Messi is an alien, that dedicates himself to playing with humans. The only hope is that this Saturday he will be from earth, like the rest of us
~ Gianluigi Buffon
Messi, Messi, Messi. It’s been the longest week ever. In the U.S., there is a massive media build up prior to the Superbowl where players are subjected to every conceivable question about their lives, their teammates, and the game. This week, the rest of the world focuses on a bigger game. A better game. A beautiful game. The 2015 Champions League Final. Despite the subplots (Suarez bit Chiellini, Suarez racist remarks toward Evra) and plots (Argentines all over the field) within plots (Midfield Masters in Final Games: Xavi v. Pirlo), most of the questions are some version of “How are you going to stop Messi?”
Can they stop Messi? Allegri thinks so. “I hope that tomorrow [Messi] is stoppable,” he said. “We have been thinking about him. Also about [Luis] Suarez and Neymar. We have to play well, and know that this will not end 0-0. We will have to score at least one goal.” So they’ll play on the counter. I think we knew that.
Giorgio Chiellini is out. Does that change things? Paolo Bandini doesn’t think so. He argues that in the Guardian that it might even help some. Andrea Barzagli will take Chiellini’s place.
Barzagli, though, is a more technically accomplished defender. At the start of this week, before the present injury scenario had unfolded, Buffon was invited by Uefa.com to go through Juventus’s players one by one, listing their individual qualities. He described Chiellini as “our strong man”, saying the player’s great weapon was brute force. Barzagli was simply “an exceptional defender. Certainly among the best three or four in the world.”
This choice of words was revealing. Chiellini and Barzagli are very different players, and the former’s absence will certainly cost Juventus a degree of physicality in defence. But how much will that matter on Saturday? Is aggression an especially useful tool for containing Messi and company, or is the real challenge simply to keep up with Barcelona’s movements in the first place?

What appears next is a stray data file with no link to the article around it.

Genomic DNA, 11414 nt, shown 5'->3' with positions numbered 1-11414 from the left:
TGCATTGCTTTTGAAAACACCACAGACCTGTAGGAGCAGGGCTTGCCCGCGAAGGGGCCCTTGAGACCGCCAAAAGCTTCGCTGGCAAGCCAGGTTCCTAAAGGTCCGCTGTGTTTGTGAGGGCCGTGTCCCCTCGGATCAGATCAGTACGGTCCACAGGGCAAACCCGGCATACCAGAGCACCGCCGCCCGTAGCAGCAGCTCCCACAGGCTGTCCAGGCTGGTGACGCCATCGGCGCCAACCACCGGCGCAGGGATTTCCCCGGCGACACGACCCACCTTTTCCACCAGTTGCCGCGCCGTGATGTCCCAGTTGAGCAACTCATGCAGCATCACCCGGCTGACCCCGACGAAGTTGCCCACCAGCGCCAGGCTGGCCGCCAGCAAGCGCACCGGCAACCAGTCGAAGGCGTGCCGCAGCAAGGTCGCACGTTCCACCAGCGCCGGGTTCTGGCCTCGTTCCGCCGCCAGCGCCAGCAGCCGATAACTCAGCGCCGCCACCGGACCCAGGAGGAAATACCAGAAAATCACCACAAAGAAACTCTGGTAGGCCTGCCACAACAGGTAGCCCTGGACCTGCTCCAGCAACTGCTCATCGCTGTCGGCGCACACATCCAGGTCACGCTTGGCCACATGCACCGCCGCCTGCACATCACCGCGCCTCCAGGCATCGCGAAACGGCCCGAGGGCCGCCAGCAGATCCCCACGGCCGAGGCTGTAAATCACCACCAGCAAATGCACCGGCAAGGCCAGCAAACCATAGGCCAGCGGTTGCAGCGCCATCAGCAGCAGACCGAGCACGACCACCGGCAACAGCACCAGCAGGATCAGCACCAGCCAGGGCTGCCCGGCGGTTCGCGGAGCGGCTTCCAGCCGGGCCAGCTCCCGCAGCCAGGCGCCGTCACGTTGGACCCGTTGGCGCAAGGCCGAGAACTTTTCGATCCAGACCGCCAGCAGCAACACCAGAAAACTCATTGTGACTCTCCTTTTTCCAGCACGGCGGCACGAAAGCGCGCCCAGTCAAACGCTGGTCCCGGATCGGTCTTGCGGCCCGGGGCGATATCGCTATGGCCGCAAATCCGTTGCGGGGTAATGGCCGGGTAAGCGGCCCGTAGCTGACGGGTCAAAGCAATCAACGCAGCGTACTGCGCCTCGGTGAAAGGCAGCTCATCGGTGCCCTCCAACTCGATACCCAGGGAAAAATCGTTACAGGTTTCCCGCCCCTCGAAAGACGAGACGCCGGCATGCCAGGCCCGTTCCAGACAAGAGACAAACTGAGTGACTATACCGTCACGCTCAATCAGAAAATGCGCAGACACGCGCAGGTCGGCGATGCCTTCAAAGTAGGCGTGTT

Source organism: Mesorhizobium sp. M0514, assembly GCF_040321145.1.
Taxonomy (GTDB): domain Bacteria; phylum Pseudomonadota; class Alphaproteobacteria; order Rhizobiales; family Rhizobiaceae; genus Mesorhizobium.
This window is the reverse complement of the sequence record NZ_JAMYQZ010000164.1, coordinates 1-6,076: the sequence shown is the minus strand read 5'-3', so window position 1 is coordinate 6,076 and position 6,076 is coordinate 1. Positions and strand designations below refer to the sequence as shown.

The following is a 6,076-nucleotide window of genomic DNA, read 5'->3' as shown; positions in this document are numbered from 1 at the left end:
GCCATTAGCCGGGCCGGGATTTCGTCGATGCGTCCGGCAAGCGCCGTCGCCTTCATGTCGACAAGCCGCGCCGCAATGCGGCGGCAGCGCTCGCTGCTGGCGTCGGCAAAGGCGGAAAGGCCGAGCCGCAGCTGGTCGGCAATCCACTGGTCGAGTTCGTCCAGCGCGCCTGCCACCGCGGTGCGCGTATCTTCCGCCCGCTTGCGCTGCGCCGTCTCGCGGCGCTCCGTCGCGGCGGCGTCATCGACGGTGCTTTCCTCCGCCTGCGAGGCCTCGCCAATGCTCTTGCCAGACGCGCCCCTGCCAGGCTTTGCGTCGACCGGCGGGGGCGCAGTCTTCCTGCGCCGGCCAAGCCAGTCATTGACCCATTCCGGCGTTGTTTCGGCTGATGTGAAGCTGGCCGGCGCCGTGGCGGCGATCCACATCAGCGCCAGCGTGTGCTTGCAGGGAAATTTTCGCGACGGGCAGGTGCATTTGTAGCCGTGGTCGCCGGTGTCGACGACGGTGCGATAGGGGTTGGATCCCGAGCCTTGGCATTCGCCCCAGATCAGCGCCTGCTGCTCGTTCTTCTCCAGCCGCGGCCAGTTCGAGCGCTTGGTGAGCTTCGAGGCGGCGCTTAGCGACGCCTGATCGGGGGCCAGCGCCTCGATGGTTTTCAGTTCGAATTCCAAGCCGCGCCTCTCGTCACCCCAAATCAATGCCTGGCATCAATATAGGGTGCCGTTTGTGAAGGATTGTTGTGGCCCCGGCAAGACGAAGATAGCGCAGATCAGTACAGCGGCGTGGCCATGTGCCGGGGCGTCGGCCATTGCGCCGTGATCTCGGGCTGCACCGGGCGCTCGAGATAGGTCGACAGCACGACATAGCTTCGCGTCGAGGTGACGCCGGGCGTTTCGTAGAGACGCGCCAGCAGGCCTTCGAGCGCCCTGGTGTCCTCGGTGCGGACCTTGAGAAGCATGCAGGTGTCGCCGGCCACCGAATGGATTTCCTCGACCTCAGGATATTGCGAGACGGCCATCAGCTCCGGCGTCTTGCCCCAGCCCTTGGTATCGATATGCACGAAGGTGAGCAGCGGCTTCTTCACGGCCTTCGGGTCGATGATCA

The debate over how to slow down the Argentinian has raged all week on the peninsula. Great defenders past and present have been sought for their views on how he may be contained.
Alessandro Nesta enjoyed some brilliant duels with Messi late in his career, and was at the heart of a Milan defence that kept a clean sheet against Barcelona at San Siro in March 2012. Even then, however, the rossoneri did ship seven goals in three other meetings that season. “Against Messi a bit of luck is essential,” conceded Nesta in one interview this week. “I kicked him a few times, too.”
Michael Cox over at ESPN outlines the way to make it happen by saying that six opponents have stopped the Neymar, Messi, Suarez combo. Here are his three keys to stopping the big three.
The positioning of the backline is probably Juventus manager Massimiliano Allegri’s most important decision. Juve simply can’t play too high up the pitch, because the pace of Barcelona’s attackers will destroy them. But dropping needlessly deep isn’t a viable strategy either, because the Spanish champions’ dominance will eventually break them down.
Juve must also remain disciplined in midfield. While they will start with a diamond midfield on paper, it’s likely that quartet will flatten into a more conventional midfield four with Arturo Vidal dropping in alongside Andrea Pirlo, and Claudio Marchisio and Paul Pogba covering wider areas.
Last, but not least, Juventus need a huge performance from goalkeeper Gianluigi Buffon, who has never faced Messi before.
In the end, it seems that most people are predicting a Barcelona victory. They’re simply too good.
In truth, in a single game, anything can happen, but the discipline, focus, and determination required to beat Barcelona is very difficult to maintain. There’s a physical and mental discipline required to beat this team. Juventus is a veteran side and might just be able to do it, but I don’t see it.
Barcelona 3 – 1 Juventus